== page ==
In 2013 YTD, small-cap private equity-backed buyout deals (those valued at less than $250mn) continued to make up the majority of deal-flow globally, with 77% of all global buyout deals falling within this value band and accounting for 11% of aggregate deal value. Mid-market private equity-backed buyout deals (those valued at $250-999mn) represented 18% of the number of deals globally and contributed 23% of the aggregate deal value, so far this year. In this same time period, the proportion of the number of deals valued at $1bn or more was 5%, accounting for 66% of the aggregate deal value.
2012 was a record year for the number of small-cap deals in the time period from 2006 to 2012, with 762 deals valued at $47.7bn, in comparison to 2011, in which 729 small-cap deals were announced with an aggregate value of $45.5bn. In 2006 and 2007, small-cap deals accounted on average for 67% of all deals globally, in contrast to the last three years in which deals of this value band have accounted on average for 76% of all deals. This rise in the proportion of small-cap deals since the onset of the global financial crisis has been coupled with the inverse effect in relation to the proportion of the number of large-cap deals (those valued at $1bn or more). In the height of the buyout boom-era, large-cap deals accounted for 13-14% of deal-flow, whereas in the period 2010 – 2012, large-cap deals fell to account for 6-7% of the number of private equity-backed buyout deals.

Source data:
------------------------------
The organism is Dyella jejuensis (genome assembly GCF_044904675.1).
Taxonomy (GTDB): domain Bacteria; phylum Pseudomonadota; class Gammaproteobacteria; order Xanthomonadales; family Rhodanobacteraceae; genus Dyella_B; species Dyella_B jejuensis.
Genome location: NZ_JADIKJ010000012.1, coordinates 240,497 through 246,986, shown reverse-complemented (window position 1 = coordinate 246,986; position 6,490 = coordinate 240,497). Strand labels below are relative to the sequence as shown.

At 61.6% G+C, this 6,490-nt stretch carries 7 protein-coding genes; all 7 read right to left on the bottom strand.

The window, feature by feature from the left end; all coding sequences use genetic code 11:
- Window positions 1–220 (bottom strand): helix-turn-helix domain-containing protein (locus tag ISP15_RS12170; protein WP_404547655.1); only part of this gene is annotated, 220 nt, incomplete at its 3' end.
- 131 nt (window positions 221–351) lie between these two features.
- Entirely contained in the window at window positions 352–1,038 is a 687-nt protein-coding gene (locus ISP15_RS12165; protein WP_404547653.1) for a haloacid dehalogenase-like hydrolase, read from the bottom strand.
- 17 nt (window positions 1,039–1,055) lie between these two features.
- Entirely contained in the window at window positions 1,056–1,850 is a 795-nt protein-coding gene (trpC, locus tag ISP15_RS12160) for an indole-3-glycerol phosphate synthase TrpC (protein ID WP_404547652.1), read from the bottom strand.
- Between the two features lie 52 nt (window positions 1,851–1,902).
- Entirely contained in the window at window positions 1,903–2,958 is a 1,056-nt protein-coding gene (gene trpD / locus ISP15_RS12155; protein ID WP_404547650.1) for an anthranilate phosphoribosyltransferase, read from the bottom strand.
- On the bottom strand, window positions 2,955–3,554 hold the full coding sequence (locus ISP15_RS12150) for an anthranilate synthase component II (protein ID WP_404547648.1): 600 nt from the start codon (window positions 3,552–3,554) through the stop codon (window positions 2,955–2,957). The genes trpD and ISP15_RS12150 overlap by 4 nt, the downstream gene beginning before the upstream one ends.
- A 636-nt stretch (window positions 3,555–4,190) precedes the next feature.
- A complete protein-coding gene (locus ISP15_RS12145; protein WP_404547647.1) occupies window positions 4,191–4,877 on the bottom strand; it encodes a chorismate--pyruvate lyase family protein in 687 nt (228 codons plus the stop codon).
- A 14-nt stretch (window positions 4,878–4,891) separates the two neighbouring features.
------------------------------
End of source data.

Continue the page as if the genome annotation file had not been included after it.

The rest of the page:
The move to a higher proportion of smaller-cap deals and the drop in the number of large-cap deals can be attributed to a variety of reasons, including a greatly reduced availability of credit required for large leveraged buyout transactions, especially for those buyout fund managers that take substantial public companies private. A drop in investor sentiment and continued market turmoil due to the prevalence of the European sovereign debt crisis have also been reasons for the changing face of buyout deals by value band over the last few years. However, with the opening weeks of 2013 witnessing the announcement of the two largest private equity-backed buyout deals since the onset of the global financial crisis; the $24.4bn Silver Lake-backed privatization of Dell Inc. and the $28bn Berkshire Hathaway and 3G Capital-backed buyout of H.J. Heinz Company, this could give rise to a gradual move back to a greater proportion of large-cap deals seen globally.